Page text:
Throughout history, food shortages have led to civil unrest. Most notably in recent history, the Global Food Crisis of 2008 spurred an outbreak of food riots around the world. Now, with food prices increasing at the highest rate since 2008, political leaders are concerned that a similar outbreak of food riots may be on its way.
In the beginning of 2014, international food prices rose 4 percent. In the time between January and April, food prices spiked to a level just short of their all-time high in August 2012. The rapid increase is similar to the surge in food prices in 2007 and 2008 that led to so many food riots.
If history repeats itself, the recent food price hikes give government officials adequate reason to worry.
The difficulty with monitoring food riots is that the term is loosely defined. In broad terms, a food riot is some sort of public disturbance raised in response to food’s availability. Interpretations of this definition, however, are as varied as the riots themselves, leading to a great deal of confusion surrounding the topic of food riots.
How severe must the disturbance be to earn the title of a riot? A food riot is generally a violent protest. Participants have been known to harm other citizens or police forces. In return, police forces respond with brutality to control the situation. Some news articles will only cite occasions that have resulted in casualties as food riots.
Other news sources believe that any public response to food-related issues falls in this category. They report even the most peaceful demonstrations as food riots.
Where is the proper balance? How can the media successfully educate the public on these world events without an accepted definition of a riot?
In the wake of recent food pricing inclines, The World Bank has developed a widely accepted definition to guide examinations of these conflicts. Their 2014 Food Price Watch defines a food riot as “a violent, collective unrest leading to a loss of control, bodily harm or damage to property.”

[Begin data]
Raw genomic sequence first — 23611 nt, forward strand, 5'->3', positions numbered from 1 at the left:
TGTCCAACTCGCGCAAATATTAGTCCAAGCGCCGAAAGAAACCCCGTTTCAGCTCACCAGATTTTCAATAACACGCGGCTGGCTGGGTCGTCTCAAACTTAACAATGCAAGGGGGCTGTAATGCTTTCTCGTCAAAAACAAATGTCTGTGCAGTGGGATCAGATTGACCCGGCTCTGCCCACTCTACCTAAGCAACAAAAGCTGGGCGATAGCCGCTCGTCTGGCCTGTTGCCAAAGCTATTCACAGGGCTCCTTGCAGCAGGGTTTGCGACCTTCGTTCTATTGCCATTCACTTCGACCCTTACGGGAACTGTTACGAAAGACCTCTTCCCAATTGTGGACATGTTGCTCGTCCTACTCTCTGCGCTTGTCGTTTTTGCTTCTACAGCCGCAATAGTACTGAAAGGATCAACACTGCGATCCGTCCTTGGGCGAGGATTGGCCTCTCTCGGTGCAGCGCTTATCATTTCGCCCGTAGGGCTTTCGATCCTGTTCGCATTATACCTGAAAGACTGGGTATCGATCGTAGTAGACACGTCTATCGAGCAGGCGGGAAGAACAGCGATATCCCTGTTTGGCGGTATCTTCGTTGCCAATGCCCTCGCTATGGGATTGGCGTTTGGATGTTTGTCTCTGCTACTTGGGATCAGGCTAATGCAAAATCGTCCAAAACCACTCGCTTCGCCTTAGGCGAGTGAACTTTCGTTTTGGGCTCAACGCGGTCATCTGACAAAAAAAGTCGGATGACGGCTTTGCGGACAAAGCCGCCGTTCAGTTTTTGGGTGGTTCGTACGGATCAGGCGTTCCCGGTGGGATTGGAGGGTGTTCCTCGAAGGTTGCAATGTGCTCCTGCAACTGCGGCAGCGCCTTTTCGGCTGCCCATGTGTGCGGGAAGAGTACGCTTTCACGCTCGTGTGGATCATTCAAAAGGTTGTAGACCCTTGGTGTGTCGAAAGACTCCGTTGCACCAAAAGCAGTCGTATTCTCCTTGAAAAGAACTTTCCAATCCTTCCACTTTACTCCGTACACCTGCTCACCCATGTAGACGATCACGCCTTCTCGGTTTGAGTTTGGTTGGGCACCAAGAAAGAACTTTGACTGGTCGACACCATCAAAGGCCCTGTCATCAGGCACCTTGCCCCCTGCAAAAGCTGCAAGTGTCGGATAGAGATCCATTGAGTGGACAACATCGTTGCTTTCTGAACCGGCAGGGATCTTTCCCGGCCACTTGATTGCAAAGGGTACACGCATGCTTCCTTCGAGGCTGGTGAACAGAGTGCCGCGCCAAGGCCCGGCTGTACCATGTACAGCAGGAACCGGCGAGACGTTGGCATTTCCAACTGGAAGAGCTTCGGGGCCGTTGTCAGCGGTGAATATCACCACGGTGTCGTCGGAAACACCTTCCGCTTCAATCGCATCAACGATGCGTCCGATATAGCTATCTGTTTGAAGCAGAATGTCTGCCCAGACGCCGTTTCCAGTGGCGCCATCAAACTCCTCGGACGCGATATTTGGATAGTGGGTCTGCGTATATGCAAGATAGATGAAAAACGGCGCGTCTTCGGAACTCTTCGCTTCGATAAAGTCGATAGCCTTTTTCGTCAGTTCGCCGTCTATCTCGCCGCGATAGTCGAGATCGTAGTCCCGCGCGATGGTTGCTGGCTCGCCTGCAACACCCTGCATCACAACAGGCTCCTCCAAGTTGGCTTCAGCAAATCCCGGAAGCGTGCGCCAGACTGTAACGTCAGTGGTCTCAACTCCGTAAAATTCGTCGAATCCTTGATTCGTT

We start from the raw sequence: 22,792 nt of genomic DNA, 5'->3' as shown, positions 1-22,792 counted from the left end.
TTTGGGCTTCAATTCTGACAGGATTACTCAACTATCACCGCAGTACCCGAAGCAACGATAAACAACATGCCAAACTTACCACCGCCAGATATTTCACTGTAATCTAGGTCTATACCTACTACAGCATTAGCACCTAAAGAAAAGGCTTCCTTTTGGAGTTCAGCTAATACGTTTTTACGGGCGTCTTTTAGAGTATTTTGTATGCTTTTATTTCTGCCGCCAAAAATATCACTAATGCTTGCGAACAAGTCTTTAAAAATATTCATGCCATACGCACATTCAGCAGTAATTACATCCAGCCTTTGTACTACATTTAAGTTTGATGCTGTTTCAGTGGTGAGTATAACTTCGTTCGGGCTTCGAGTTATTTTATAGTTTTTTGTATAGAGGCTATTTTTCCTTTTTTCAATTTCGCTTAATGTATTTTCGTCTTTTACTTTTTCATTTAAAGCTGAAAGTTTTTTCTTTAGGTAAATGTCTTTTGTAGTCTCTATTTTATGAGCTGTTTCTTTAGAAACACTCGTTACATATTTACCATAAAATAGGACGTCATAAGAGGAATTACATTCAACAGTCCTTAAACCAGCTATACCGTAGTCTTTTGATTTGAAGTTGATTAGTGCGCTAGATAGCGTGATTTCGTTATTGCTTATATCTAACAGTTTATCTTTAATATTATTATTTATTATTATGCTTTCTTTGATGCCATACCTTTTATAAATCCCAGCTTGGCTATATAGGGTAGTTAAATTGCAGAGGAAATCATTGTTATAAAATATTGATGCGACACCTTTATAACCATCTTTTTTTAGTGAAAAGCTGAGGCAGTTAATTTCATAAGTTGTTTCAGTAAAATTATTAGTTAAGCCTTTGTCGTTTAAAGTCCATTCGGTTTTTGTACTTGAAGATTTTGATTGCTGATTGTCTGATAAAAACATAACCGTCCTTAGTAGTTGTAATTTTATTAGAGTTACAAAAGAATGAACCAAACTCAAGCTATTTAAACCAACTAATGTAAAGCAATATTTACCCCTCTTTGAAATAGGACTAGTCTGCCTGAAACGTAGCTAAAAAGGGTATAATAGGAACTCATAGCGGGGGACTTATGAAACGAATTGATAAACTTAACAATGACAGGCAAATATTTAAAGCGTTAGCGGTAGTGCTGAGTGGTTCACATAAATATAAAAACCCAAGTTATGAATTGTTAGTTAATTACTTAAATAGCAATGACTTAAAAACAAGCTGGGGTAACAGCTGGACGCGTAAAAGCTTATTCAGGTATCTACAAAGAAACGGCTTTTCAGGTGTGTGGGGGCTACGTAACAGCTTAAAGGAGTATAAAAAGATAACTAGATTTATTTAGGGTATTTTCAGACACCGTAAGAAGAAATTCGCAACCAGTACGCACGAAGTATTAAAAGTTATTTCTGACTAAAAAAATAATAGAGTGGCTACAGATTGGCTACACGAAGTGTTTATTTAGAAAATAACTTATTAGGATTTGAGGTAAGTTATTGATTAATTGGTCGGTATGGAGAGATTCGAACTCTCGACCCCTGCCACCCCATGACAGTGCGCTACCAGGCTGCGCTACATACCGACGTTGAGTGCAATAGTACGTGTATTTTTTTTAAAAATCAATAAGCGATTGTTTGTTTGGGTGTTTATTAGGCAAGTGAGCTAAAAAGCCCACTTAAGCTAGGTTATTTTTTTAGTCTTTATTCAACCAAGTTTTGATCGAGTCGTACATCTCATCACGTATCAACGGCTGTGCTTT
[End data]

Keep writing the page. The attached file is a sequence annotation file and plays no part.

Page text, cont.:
The definition has helped The World Bank determine which episodes in the recent past were actually food riots. A database of food riots between 2007 and 2014 has since been collected, revealing that 51 riots have taken place in 37 countries.
The cause of food riots also prompts confusion. Increasing food prices are not the only cause of riots. In Vietnam, decreasing prices of coffee have resulted in violent outbreaks in the past. A decline in value of major exports can have just as strong of an impact on a nation as unavailability of food and other resources.
The World Bank has also established guidelines for the causes of food riots, saying that they are “motivated by a lack of food availability, accessibility or affordability,” whether directed at the government or other groups.
There are two types of food riots. In a Type 1 incident, the riots are directed at the government. Distress takes its form in public protests outside of government buildings, often in response to rising food prices. It is the most common form of food riot reported in the media because their causes often have international implications.
In a Type 2 episode, rioters demonstrate near food suppliers because they are not politically driven. They attack supply trucks, stores or refugee camps. These riots are more locally focused and occur during times of drastic food shortages.
Defining food riots helps aid organizations determine how to best help areas experiencing food shortages to prevent violent outbreaks. Government officials know how to respond to rising food prices by studying food riots of the past. By alleviating causes of global hunger, aid organizations and government officials can increase peace in underprivileged nations.
– Emily Walthouse